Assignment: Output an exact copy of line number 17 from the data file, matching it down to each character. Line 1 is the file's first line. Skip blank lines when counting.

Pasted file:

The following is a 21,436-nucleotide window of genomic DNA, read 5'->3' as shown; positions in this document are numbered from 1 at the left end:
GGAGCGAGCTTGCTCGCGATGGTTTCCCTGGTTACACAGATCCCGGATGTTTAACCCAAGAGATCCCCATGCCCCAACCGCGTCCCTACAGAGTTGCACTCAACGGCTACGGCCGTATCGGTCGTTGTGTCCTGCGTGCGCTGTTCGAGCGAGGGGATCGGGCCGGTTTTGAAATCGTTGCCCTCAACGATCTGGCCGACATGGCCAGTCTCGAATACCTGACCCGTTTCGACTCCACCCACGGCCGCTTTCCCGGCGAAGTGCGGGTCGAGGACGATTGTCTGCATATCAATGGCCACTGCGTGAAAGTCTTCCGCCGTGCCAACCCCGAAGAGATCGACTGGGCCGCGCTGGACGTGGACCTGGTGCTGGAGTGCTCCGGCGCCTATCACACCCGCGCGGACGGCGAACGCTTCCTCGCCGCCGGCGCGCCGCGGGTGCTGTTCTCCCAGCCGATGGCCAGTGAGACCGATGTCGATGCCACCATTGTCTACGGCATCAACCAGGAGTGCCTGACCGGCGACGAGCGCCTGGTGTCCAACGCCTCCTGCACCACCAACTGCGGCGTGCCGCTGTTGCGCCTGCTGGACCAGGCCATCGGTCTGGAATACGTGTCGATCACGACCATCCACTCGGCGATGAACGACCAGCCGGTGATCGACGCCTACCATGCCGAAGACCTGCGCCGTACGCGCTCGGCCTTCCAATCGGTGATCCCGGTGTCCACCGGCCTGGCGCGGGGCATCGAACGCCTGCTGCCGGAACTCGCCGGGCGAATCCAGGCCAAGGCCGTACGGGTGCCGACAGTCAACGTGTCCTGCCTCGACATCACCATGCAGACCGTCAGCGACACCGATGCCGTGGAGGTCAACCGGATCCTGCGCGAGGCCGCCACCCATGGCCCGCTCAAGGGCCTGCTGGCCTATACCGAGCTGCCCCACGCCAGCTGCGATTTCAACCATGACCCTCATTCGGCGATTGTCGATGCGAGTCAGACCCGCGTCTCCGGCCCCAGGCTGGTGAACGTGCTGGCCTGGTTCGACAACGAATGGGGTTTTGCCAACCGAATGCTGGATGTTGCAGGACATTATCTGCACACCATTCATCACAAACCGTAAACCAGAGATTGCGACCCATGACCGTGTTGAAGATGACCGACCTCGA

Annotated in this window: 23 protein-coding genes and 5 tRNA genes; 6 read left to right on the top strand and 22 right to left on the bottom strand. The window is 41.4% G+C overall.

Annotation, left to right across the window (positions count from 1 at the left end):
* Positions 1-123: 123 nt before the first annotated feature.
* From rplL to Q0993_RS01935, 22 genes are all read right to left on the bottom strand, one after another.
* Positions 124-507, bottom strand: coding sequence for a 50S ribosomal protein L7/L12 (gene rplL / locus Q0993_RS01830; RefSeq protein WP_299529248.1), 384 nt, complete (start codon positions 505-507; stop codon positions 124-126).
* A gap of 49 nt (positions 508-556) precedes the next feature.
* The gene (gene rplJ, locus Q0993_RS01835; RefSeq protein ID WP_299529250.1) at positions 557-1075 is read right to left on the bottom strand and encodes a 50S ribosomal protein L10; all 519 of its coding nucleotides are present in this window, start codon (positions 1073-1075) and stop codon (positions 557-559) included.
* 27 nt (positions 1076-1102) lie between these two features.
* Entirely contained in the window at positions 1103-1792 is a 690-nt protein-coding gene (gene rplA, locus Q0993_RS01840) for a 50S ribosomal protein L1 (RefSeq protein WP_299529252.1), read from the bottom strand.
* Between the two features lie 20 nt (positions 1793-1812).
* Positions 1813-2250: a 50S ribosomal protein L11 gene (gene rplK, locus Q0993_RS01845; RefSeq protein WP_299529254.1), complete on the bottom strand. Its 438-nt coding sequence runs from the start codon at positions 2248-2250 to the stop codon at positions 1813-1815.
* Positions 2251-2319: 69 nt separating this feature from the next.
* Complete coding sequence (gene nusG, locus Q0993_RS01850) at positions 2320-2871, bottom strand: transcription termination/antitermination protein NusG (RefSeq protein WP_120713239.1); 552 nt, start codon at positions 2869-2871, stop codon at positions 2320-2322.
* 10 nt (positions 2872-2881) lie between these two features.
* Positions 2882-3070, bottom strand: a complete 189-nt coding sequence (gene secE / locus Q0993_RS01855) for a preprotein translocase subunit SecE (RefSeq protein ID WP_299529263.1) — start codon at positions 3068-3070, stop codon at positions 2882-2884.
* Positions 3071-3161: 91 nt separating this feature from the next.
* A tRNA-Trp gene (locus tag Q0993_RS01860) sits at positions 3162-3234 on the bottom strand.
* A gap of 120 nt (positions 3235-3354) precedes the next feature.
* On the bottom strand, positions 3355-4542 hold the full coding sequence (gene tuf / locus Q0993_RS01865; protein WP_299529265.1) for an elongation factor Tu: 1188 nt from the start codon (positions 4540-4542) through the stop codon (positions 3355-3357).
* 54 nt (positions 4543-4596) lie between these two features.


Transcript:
* Positions 2882-3070, bottom strand: a complete 189-nt coding sequence (gene secE / locus Q0993_RS01855) for a preprotein translocase subunit SecE (RefSeq protein ID WP_299529263.1) — start codon at positions 3068-3070, stop codon at positions 2882-2884.